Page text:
Home / Front Page Slider / Review of MRI licences
Swan Hills MLA Jessica Shaw and East Metropolitan MLC Matthew Swinbourn have called on the Turnbull Government to act urgently and issue a full MRI licence.

Review of MRI licences

EVERYONE understands MRI is a sophisticated and expensive technology and governments need to ensure public funding for the service is both fair and financially responsible.

But if as Swan Hills MLA Jessica Shaw claims the north-east metropolitan is the only area in Perth that does not have a fully funded MRI unit then it is good news federal Health Minister Greg Hunt recently requested a review be undertaken into the provision of MRI licences across the country.

According to Perth Radiological Clinic the scanners in the Midland area are only licensed to do 20 per cent of possible MRI investigations, most of which are those GPs request.

Of the MRI investigations that Medicare recognises, 80 per cent require a specialist referral and must be performed on a full Medicare licensed scanner, which the St John of God Midland Public and Private Hospital does not have.

Swan Hills MLA Jessica Shaw and East Metropolitan MLC Matthew Swinbourn have called on the Turnbull Government to act urgently and issue a full MRI licence.

A Perth Radiological Clinic spokeswoman said the clinic raised the same concern at the Senate Standing Committee on Community Affairs which met in Perth last week.

She said the clinic urged the committee to make a recommendation for a special case for the north-east metropolitan area.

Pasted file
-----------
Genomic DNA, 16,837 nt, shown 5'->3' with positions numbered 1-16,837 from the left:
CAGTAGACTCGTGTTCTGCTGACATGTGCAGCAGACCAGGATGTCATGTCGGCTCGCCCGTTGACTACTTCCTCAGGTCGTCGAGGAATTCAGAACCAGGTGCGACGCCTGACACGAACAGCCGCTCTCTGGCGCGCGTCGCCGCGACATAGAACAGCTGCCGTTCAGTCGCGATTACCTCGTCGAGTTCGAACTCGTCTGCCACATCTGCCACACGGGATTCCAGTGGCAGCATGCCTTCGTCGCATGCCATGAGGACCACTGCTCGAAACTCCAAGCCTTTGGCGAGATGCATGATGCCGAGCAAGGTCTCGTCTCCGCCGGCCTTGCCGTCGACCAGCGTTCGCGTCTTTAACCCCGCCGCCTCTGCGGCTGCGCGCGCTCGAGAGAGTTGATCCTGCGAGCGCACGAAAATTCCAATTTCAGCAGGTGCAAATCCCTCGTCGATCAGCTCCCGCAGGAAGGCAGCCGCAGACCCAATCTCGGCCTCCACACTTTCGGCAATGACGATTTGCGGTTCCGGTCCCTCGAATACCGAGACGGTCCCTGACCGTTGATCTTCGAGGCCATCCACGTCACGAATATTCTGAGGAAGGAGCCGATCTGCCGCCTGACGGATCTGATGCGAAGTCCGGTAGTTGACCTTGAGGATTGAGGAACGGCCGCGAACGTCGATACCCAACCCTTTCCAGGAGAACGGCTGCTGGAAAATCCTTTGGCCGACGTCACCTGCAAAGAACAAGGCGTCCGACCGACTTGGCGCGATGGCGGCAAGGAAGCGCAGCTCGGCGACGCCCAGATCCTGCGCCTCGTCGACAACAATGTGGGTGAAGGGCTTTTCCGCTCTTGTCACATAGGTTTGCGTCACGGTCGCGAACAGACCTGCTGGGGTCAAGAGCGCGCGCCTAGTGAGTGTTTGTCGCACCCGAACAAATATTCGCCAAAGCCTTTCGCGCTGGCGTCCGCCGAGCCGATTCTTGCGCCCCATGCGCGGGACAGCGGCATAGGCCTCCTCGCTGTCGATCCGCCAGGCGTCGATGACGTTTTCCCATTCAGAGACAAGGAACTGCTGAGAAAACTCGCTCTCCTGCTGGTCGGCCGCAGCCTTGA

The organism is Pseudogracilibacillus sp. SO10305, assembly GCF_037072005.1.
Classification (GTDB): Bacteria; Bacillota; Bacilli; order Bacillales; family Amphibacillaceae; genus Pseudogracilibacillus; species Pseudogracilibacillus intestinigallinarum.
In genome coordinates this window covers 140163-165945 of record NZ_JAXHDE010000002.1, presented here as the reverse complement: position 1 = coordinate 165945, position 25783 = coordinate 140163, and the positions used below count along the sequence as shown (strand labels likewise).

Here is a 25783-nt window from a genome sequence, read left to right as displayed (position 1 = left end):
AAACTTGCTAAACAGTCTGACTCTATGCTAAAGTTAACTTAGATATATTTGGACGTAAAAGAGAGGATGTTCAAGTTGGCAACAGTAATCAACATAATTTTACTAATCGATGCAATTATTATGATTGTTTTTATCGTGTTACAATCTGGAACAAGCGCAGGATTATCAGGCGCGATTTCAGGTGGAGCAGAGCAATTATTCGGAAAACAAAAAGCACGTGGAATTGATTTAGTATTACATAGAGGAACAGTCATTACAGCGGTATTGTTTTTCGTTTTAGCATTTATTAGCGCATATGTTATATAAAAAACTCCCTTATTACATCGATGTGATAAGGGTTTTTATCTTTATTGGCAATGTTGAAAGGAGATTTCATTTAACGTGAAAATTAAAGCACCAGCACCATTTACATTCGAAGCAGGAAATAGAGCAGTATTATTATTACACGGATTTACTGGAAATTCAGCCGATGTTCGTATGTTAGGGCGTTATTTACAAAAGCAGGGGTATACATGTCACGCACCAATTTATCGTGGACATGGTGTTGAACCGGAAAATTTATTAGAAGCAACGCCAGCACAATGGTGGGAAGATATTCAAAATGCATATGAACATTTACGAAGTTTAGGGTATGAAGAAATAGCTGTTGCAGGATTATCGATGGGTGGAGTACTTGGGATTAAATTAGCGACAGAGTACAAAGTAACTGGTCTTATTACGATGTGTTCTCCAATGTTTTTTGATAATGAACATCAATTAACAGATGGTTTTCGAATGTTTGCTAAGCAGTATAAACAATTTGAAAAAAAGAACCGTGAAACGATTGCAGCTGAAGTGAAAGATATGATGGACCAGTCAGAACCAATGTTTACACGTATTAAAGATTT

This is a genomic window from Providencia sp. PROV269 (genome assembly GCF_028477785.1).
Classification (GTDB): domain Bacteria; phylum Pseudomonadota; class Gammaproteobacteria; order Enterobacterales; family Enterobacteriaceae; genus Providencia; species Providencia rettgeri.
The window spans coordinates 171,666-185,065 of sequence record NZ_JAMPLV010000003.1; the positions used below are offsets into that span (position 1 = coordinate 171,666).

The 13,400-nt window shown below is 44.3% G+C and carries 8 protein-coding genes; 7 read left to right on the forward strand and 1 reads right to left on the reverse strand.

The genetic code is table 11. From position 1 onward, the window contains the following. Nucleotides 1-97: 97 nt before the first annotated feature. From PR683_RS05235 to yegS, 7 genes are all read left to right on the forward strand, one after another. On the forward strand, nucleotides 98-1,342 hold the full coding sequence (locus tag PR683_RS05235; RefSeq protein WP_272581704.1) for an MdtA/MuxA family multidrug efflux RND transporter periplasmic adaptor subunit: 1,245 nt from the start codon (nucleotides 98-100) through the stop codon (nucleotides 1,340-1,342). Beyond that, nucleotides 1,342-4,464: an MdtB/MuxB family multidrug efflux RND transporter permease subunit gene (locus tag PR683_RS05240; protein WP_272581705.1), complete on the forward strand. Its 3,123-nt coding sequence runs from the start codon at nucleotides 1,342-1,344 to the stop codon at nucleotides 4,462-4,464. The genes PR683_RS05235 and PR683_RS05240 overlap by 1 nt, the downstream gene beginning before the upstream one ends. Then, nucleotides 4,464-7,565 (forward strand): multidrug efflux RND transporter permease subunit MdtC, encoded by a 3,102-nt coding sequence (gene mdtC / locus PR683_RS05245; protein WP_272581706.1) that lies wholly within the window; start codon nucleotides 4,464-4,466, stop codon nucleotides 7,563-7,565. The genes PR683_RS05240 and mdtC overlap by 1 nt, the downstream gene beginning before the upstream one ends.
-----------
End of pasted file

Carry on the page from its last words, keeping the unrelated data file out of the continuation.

A federal Department of Health spokeswoman said since its introduction on the Medicare Benefits Schedule MRI had been carefully managed through the granting of Medicare eligibility to MRI units at specified locations.

“These controls help support the provision of high quality, safe and cost-effective health care for all Australians both as patients and taxpayers,’ she said.

She said the St John of God Midland Perth Radiological Clinic has partial Medicare eligibility.

“Allocation of partial Medicare eligibility was a decision of the then government,’’ she said.

“There are currently no application processes open for further allocation of MRI Medicare eligibility.’’

She said public in-patients at the Midland Hospital would have no fee, but private patients and outpatients would not be eligible for a Medicare rebate.

Ms Shaw said it was unacceptable Ellenbrook and Perth Hills residents did not have full Medicare access to MRI services at the local SJOG Midland Public Hospital.

“My constituents have to pay up to $1000 per scan for some services at the SJOG Midland Public Hospital,’’ she said.

“If they are able to travel to Royal Perth, Fremantle or Sir Charles Gairdner Hospitals, or the Joondalup Health Campus, those same scans would be covered by Medicare.

“A lot of people in this area are doing it tough – many of them simply can’t afford to pay for these services.

“I’m worried that they might put off treatment for cancer, injuries or diabetes.

“They may also be reliant on public transport and not able to easily access other hospitals.”

Mr Swinbourn said he understood the extra cost to provide a fully-funded service would be about $500,000 a year.

“The MRI service is already on the site, it is able to be accessed by all patients, and 24-hour services are able to be provided if needed,’’ he said.

By Anita McInnes

About Anita

Anita Mcinnes received a highly commended in the 2009 WA Media Awards suburban section for her reporting. Two of her sons were born at Swan District Hospital and for many years she was a partner in a small business, which operated in the Gingin-Muchea-Bullsbrook area. As a mature age student Anita studied journalism at Curtin University before working in Busselton, Dunsborough and Rockingham with West Regionals. She says the best part of her job is meeting eastern suburb residents and visiting the many attractions in the area.

Leave a Reply

Your email address will not be published. Required fields are marked *